Coronavirus infections have fallen to 1 in 1000 in England - REACT study


Person taking swab test

The number of people infected with the coronavirus in England has fallen by half since the end of March.

These findings from the Imperial College London-led REACT study are based on over 127,000 home swab tests taken between 15th April and 3rd May. The results show that 0.1% of the population is currently infected, or 1 in 1,000. This compares with the study’s previous testing round when 0.2% or 1 in 500 had the virus as of 30th March.

“It is very encouraging that infections have continued to fall while rules have been relaxed in England." Prof Paul Elliott School of Public Health

Looking at data across these two most recent study rounds, the researchers estimate that the reproduction number (R) is 0.90. This means that 10 infected people would pass the virus on to around nine others on average and the epidemic has therefore been shrinking.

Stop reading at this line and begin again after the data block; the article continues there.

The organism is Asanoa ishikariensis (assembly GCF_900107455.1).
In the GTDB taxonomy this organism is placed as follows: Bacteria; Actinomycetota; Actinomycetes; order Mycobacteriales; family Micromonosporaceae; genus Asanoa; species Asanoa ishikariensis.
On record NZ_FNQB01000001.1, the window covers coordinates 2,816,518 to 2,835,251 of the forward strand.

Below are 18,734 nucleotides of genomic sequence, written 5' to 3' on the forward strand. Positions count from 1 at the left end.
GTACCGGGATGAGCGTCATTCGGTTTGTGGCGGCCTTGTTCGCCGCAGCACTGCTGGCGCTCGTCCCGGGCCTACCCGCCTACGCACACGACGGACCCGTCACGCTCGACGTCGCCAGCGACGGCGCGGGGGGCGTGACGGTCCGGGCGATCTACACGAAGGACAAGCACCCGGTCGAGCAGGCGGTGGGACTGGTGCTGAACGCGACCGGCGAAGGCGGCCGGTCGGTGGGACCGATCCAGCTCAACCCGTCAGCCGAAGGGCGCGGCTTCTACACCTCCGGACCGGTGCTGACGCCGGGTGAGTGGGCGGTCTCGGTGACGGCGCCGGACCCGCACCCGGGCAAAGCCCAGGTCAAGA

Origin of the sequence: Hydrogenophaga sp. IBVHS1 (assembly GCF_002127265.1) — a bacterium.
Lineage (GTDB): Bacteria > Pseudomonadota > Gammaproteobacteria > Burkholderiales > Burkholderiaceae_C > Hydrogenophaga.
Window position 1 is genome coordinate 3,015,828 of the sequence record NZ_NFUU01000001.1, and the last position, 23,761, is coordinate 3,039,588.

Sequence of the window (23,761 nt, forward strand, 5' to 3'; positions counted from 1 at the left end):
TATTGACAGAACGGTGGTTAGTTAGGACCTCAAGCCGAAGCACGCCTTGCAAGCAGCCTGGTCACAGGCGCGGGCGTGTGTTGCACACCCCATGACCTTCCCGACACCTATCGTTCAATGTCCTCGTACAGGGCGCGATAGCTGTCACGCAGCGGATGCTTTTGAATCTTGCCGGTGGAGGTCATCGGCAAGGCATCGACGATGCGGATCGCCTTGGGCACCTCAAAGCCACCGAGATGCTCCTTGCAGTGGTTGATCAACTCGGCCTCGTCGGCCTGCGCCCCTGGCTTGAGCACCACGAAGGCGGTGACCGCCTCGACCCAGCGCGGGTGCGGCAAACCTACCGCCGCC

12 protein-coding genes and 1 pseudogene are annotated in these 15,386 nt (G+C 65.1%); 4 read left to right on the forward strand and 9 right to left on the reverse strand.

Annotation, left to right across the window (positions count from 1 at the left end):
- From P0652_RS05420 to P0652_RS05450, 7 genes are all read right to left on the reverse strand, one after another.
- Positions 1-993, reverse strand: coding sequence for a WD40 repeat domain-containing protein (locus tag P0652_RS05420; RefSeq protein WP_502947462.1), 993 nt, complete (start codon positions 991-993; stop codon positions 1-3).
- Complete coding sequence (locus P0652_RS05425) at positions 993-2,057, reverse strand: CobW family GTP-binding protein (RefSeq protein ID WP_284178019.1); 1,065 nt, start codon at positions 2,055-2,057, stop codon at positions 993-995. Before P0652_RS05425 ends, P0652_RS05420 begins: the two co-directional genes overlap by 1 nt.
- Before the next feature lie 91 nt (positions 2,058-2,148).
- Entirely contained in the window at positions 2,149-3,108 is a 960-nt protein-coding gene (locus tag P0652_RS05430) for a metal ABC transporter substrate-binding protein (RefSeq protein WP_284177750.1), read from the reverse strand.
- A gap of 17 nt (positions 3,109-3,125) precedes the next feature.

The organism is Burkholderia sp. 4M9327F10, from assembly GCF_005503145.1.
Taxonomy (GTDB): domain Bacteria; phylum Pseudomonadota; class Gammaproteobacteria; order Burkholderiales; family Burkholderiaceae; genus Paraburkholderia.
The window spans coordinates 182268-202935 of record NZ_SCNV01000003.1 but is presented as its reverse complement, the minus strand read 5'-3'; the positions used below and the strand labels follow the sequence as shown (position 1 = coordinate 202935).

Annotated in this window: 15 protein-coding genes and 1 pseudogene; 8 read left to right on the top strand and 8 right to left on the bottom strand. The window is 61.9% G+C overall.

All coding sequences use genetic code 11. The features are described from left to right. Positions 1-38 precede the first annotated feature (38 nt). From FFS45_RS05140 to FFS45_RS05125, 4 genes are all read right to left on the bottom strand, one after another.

The researchers report that since January, the link between the rate of infections, hospitalisations and deaths has become de-coupled, with infections associated with fewer hospitalisations and deaths which likely reflects the impact of the vaccination programme.

The study has also analysed the genetic code of a small number of positive swab samples to look for variants. The majority were found to be the Kent (B.1.1.7) variant. However the study also found the Indian variant of concern in London (B.1.617.2), consistent with a recent report from Public Health England based on analysis of samples taken for routine testing.

Professor Paul Elliott, director of the REACT programme from Imperial’s School of Public Health, said: “It is very encouraging that infections have continued to fall while rules have been relaxed in England, and it’s likely that the vaccine rollout has played a key part in helping keep the virus at bay.

"We need to continue to monitor trends in the coming weeks as restrictions are eased further, and in the meantime, we must continue to stick to the rules to help keep infections down and enable the vaccination programme to continue to protect people.”